Dante and the Robot

AiDa robot in short black hair in front of a painting

Photo: Lucy Seal

The exhibition, ‘Dante and the Invention of Celebrity’, opening at the Ashmolean Museum in September 2021, will include an intervention by Ai-Da, the world’s first humanoid artist robot. How has this improbable encounter come about – and to what end?


This is the year of Dante Alighieri. In the seventh centenary of his death, honours are being paid around the world to the author of the poem which he called a Comedy because, unlike a tragedy, it began badly but ended well. From the darkness of hell, Dante journeys through purgatory, eventually arriving at the eternal light of paradise. To what, however, is tribute being paid? Are we merely dusting off a statue in the temple of culture, which we visit – perhaps – from time to time? What real hold does a poem, written so long ago, about the spiritual redemption of humanity, have on us today? Neither ‘spirit’ nor even ‘humanity’ has the same currency with us as it did for Dante.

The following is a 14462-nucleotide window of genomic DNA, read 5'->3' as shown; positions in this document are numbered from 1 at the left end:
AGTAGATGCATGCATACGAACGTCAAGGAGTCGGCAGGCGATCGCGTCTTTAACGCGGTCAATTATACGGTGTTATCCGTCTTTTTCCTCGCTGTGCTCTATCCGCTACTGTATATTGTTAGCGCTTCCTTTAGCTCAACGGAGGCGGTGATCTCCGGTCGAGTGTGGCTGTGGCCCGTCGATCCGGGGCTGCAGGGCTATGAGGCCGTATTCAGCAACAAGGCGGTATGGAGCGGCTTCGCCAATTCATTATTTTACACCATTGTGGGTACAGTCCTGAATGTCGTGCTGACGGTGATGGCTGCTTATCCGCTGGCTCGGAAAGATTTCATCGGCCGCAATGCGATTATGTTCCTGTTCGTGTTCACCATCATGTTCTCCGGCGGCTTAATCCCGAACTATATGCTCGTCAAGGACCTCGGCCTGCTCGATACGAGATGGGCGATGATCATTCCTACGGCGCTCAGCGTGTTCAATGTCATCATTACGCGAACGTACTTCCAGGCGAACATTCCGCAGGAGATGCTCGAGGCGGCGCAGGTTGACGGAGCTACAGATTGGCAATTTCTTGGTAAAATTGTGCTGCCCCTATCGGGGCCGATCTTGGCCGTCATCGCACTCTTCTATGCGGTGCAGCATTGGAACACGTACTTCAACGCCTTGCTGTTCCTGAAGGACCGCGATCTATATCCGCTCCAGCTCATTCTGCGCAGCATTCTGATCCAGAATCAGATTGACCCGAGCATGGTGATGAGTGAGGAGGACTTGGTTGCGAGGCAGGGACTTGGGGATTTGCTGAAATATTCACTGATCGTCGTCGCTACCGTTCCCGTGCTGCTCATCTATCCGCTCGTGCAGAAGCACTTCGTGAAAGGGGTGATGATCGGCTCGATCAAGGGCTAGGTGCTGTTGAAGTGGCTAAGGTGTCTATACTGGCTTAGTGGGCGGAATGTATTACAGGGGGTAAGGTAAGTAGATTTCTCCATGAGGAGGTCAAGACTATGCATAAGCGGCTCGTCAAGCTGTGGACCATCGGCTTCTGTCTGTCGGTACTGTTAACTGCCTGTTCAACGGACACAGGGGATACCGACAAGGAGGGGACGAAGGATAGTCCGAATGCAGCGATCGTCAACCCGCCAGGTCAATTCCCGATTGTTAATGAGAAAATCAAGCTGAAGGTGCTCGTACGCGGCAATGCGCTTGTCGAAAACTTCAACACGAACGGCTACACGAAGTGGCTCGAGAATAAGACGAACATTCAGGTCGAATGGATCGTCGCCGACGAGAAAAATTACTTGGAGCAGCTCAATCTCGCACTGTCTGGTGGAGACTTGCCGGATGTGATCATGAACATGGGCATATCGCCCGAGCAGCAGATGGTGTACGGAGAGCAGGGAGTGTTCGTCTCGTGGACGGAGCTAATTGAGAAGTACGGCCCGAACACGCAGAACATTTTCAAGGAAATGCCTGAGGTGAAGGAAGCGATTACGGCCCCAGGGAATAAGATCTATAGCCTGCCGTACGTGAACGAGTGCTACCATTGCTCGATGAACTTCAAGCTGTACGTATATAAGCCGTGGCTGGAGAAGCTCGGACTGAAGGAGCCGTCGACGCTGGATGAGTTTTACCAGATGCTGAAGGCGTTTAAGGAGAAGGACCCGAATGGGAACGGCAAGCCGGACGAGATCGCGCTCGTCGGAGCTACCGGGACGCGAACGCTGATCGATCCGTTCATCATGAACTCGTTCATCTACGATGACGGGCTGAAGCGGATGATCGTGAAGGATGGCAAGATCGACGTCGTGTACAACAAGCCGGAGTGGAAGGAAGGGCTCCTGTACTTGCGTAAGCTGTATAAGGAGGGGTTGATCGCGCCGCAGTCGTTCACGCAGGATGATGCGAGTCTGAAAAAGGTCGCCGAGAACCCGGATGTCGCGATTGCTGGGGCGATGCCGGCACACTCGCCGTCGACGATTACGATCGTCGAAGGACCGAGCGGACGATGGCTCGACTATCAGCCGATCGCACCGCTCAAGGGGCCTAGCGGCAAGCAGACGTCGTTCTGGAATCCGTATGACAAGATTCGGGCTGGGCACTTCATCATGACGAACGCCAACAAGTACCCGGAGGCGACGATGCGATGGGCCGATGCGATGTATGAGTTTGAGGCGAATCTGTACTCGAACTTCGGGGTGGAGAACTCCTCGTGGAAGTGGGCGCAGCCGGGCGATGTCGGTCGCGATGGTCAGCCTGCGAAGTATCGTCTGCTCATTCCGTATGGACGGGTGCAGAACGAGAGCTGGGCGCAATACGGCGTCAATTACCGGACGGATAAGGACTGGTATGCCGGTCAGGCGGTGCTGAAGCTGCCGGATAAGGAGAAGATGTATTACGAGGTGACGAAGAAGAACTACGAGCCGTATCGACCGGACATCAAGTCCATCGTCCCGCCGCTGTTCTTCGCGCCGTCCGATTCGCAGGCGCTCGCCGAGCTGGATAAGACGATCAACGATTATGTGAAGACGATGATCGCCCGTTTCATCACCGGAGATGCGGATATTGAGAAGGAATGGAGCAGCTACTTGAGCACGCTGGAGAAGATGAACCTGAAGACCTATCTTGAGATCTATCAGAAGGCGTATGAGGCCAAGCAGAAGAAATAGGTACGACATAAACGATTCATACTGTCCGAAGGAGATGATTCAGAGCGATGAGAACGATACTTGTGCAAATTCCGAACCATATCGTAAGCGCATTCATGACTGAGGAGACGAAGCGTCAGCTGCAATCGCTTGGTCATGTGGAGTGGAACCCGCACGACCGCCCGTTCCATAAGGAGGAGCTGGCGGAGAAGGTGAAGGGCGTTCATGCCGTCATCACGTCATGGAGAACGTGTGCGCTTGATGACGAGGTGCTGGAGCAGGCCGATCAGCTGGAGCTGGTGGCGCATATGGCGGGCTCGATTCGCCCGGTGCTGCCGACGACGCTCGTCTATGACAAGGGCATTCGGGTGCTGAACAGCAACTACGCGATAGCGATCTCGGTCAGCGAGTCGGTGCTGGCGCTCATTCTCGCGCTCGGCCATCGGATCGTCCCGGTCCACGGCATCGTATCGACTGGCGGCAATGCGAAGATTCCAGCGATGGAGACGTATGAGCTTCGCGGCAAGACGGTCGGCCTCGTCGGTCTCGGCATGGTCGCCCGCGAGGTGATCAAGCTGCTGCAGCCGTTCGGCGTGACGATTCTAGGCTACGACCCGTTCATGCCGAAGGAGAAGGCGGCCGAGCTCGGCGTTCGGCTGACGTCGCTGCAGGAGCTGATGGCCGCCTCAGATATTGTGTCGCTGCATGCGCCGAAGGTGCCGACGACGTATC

One of the greatest challenges to both spirit and humanity in the twenty-first century is the power, created and unleashed by human ingenuity, of artificial intelligence. The scientists who introduced this term in 1956 announced their conviction that ‘every aspect of learning or any other feature of intelligence can in principle be so precisely described that a machine can be made to simulate it’. Over the course of just a human lifetime, that prophecy has almost been realised. Artificial intelligence has already taken the place of human thought in ways many of us are not yet aware of. In certain fields, for example in medicine, AI promises to become both irreplaceable and inestimable. But to an extent which we are, perhaps, frightened to acknowledge, our consumption patterns, our taste in everything from food to culture, our perception of ourselves, even – as we have recently been made brutally aware – our political views, are increasingly determined by algorithms generated by AI machines.